Tuesday, March 5, 2013

Creating a XForm Block in EPiServer 7 MVC (With Working Validation)

With the flexibility that block types offer in EPiServer 7, it would make sense that one common feature that people would want is an XForm in a block, so editors can freely add, move, and reuse blocks with forms around their website. In a recent project, this was one of our requirements.

Although a solution to getting XForms to work inside a block type has been solved, it doesn't fully support validation, which is a common requirement. Also, the documentation is still lacking when it comes to explaining how to integrate XForms in EPiServer 7 MVC, both within a page type and a block type.

The Solution


The solution to this revolved heavily around making sure the action URL on the form was correct (so we stay on the page the the block is located) and sharing the controller's ViewData with all controllers that needed it (both page controllers and block controllers).

/Models/Blocks/XFormBlock.cs


This is just a simple block type with an XForm property.

[ContentType(GUID = "49754310-E0ED-4C95-AA69-C155323E0AA9")]
public class XFormBlock : BlockData
{
    [Display(GroupName = SystemTabNames.Content)]
    public virtual XForm Form { get; set; }
}

/Models/ViewModels/XFormViewModel.cs


This is just a simple view model that transfers the XForm property and the ActionUrl string to the block's view.

public class XFormViewModel
{
    public XForm Form { get; set; }
    public string ActionUrl { get; set; }
}

/Controllers/BasePageController.cs


This is the most important piece of the puzzle, since it handles all the XForm actions, as well as sets the ViewData that's used in the block controller.

The first main method that we override is the OnResultExecuting() method, which sets the ViewData in the TempData collection after a page controller sets it. Without this, the block controller will have a different ViewData, which makes all the validation information go away.

The second main method we override is OnActionExecuting(), which handles the transfer of the ViewData between the XForm methods Success() and Failed() to the page controllers they are redirecting to through the RedirectToAction("Index") call.

public class BasePageController<T> : PageController<T> where T : PageData
{
    private readonly XFormPageUnknownActionHandler _xformHandler;

    public BasePageController()
    {
        _xformHandler = new XFormPageUnknownActionHandler();
    }

    protected override void OnActionExecuting(ActionExecutingContext filterContext)
    {
        if (TempData["ViewData"] != null)
        {
            ViewData = (ViewDataDictionary)TempData["ViewData"];
        }

        base.OnActionExecuting(filterContext);
    }

    protected override void OnResultExecuting(ResultExecutingContext filterContext)
    {
        TempData["ViewData"] = ViewData;

        base.OnResultExecuting(filterContext);
    }

    [AcceptVerbs(HttpVerbs.Post)]
    public virtual ActionResult Success(XFormPostedData xFormPostedData)
    {
        return RedirectToAction("Index");
    }

    [AcceptVerbs(HttpVerbs.Post)]
    public virtual ActionResult Failed(XFormPostedData xFormPostedData)
    {
        return RedirectToAction("Index");
    }

    [AcceptVerbs(HttpVerbs.Post)]
    public virtual ActionResult XFormPost(XFormPostedData xFormpostedData)
    {
        return _xformHandler.HandleAction(this);
    }
}

/Controllers/XFormBlockController.cs


In the block's controller, we grab the ViewData that we saved in the BaseController. Then, we instantiate our view model that holds the XForm property and the ActionUrl string for the view.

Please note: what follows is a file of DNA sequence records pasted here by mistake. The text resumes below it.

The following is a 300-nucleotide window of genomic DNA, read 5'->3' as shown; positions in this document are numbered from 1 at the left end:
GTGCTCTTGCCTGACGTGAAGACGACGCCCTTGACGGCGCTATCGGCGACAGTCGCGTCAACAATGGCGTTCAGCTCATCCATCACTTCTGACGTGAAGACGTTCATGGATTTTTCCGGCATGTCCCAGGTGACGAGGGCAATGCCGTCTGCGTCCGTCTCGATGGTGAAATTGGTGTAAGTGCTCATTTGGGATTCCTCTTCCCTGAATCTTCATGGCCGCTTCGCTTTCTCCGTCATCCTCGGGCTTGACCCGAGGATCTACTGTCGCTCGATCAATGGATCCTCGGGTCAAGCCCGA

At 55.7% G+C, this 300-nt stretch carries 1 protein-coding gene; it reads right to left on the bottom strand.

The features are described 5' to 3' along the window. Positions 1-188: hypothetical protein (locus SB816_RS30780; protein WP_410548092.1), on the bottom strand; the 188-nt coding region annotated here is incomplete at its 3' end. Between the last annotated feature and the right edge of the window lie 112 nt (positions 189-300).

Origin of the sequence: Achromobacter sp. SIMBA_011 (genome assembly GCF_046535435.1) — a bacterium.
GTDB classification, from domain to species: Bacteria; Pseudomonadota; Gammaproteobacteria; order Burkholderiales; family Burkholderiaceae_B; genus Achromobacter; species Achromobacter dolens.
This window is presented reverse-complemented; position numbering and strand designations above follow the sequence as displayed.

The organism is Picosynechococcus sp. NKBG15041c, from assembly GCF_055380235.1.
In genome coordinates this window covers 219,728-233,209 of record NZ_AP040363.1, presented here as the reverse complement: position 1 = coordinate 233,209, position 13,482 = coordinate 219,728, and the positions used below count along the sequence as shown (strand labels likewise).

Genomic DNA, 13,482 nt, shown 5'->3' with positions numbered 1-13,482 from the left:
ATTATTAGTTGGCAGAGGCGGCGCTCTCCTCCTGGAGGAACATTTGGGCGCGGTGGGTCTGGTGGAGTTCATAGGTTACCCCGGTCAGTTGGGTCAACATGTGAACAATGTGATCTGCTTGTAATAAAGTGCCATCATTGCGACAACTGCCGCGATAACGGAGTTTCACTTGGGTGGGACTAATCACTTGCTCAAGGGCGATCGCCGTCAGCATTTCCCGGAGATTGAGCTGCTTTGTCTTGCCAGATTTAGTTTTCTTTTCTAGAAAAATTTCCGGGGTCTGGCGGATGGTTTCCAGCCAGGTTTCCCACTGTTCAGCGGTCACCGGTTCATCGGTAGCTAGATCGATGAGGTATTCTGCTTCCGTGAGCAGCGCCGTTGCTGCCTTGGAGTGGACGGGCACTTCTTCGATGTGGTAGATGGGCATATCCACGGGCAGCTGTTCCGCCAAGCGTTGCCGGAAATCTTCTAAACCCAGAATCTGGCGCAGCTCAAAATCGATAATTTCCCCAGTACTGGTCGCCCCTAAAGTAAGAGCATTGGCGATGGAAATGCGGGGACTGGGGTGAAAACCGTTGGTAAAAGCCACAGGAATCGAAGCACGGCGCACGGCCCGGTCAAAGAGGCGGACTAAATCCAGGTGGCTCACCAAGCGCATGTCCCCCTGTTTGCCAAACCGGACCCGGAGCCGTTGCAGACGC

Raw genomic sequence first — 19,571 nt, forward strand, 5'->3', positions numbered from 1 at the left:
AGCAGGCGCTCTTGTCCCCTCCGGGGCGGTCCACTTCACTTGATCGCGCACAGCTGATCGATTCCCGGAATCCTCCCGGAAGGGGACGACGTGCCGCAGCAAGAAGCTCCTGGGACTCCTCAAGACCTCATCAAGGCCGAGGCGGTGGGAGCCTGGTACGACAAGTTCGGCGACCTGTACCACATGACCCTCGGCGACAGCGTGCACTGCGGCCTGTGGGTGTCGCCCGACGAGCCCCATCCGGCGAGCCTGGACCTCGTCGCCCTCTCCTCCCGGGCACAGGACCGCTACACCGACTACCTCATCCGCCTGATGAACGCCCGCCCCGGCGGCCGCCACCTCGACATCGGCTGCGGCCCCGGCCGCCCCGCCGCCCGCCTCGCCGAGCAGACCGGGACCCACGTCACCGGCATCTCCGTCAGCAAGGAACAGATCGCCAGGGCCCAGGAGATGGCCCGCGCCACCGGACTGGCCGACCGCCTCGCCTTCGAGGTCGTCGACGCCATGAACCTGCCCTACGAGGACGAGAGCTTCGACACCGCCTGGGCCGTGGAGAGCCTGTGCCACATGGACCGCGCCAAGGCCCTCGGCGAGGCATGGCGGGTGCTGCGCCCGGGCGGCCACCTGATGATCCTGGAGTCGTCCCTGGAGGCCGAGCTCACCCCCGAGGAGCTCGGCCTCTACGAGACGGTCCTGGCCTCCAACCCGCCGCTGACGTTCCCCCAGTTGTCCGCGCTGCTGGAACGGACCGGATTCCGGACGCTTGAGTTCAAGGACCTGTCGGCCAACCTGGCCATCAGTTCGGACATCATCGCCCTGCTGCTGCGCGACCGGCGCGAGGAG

The important part of this is how we build out the ActionUrl. We can get the currentPage data from the PageRouteHelper, then get the virtual path to the page from the currentPage using a UrlResolver, so we always POST to the page that the block is on. The rest of the values in the query string are to set the actions that the XForm handler uses if the submission was successful or unsuccessful.

public class XFormBlockController : BlockController<XFormBlock>
{
    public override ActionResult Index(XFormBlock currentBlock)
    {
        if (TempData["ViewData"] != null)
        {
            ViewData = (ViewDataDictionary)TempData["ViewData"];
        }

        var viewModel = new XFormViewModel();

        var pageRouteHelper = ServiceLocator.Current.GetInstance<PageRouteHelper>();
        PageData currentPage = pageRouteHelper.Page;

        if (currentBlock.Form != null && currentPage != null)
        {
            viewModel.Form = currentBlock.Form;

            var urlResolver = ServiceLocator.Current.GetInstance<UrlResolver>();
            var pageUrl = urlResolver.GetVirtualPath(currentPage.ContentLink);

            var actionUrl = string.Format("{0}XFormPost/", pageUrl);
            actionUrl = UriSupport.AddQueryString(actionUrl, "XFormId", viewModel.Form.Id.ToString());
            actionUrl = UriSupport.AddQueryString(actionUrl, "failedAction", "Failed");
            actionUrl = UriSupport.AddQueryString(actionUrl, "successAction", "Success");

            viewModel.ActionUrl = actionUrl;
        }

        return PartialView(viewModel);
    }
}

/Views/XFormBlock/Index.cshtml


This is just a simple view for the block. The primary thing that is different compared to how we normally output page properties is that we need to set the action on the form.

@model XFormViewModel

@Html.ValidationSummary()

@using (Html.BeginXForm(Model.Form, new { Action = Model.ActionUrl }))
{
    Html.RenderXForm(Model.Form);
} 

And that's it. With this solution, you don't need to worry handling the XForm in any specific page controllers that the block lives in, although you could easily just override the XFormPost() method in the BasePageController if needed. This also supports the built-in 'Save to database' and/or 'Send e-mail' submit options.